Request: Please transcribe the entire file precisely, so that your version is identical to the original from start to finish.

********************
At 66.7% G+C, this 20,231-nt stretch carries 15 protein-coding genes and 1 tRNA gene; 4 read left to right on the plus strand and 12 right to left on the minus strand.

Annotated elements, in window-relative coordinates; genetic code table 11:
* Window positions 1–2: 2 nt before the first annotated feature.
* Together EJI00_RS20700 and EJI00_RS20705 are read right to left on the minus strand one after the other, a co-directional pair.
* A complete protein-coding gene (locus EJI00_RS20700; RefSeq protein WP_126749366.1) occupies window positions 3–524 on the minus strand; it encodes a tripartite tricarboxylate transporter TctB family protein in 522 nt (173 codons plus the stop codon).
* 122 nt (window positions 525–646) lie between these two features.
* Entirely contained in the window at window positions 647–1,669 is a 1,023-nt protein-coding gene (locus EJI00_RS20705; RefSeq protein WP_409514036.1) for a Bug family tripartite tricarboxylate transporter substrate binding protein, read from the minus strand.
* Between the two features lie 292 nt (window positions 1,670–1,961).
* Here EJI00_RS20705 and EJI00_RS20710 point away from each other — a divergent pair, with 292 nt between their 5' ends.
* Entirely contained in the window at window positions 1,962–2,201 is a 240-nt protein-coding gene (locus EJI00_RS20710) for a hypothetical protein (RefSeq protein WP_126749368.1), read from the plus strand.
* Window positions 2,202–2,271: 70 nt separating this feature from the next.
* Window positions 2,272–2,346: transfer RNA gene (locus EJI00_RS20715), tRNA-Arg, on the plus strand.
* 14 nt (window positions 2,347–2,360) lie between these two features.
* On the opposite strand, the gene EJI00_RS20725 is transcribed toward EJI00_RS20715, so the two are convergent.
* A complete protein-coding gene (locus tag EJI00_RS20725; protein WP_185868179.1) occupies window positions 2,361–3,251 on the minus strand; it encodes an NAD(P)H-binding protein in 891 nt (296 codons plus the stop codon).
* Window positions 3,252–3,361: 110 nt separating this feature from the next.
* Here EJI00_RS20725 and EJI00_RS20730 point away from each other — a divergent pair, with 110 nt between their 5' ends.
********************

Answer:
At 66.7% G+C, this 20,231-nt stretch carries 15 protein-coding genes and 1 tRNA gene; 4 read left to right on the plus strand and 12 right to left on the minus strand.

Annotated elements, in window-relative coordinates; genetic code table 11:
* Window positions 1–2: 2 nt before the first annotated feature.
* Together EJI00_RS20700 and EJI00_RS20705 are read right to left on the minus strand one after the other, a co-directional pair.
* A complete protein-coding gene (locus EJI00_RS20700; RefSeq protein WP_126749366.1) occupies window positions 3–524 on the minus strand; it encodes a tripartite tricarboxylate transporter TctB family protein in 522 nt (173 codons plus the stop codon).
* 122 nt (window positions 525–646) lie between these two features.
* Entirely contained in the window at window positions 647–1,669 is a 1,023-nt protein-coding gene (locus EJI00_RS20705; RefSeq protein WP_409514036.1) for a Bug family tripartite tricarboxylate transporter substrate binding protein, read from the minus strand.
* Between the two features lie 292 nt (window positions 1,670–1,961).
* Here EJI00_RS20705 and EJI00_RS20710 point away from each other — a divergent pair, with 292 nt between their 5' ends.
* Entirely contained in the window at window positions 1,962–2,201 is a 240-nt protein-coding gene (locus EJI00_RS20710) for a hypothetical protein (RefSeq protein WP_126749368.1), read from the plus strand.
* Window positions 2,202–2,271: 70 nt separating this feature from the next.
* Window positions 2,272–2,346: transfer RNA gene (locus EJI00_RS20715), tRNA-Arg, on the plus strand.
* 14 nt (window positions 2,347–2,360) lie between these two features.
* On the opposite strand, the gene EJI00_RS20725 is transcribed toward EJI00_RS20715, so the two are convergent.
* A complete protein-coding gene (locus tag EJI00_RS20725; protein WP_185868179.1) occupies window positions 2,361–3,251 on the minus strand; it encodes an NAD(P)H-binding protein in 891 nt (296 codons plus the stop codon).
* Window positions 3,252–3,361: 110 nt separating this feature from the next.
* Here EJI00_RS20725 and EJI00_RS20730 point away from each other — a divergent pair, with 110 nt between their 5' ends.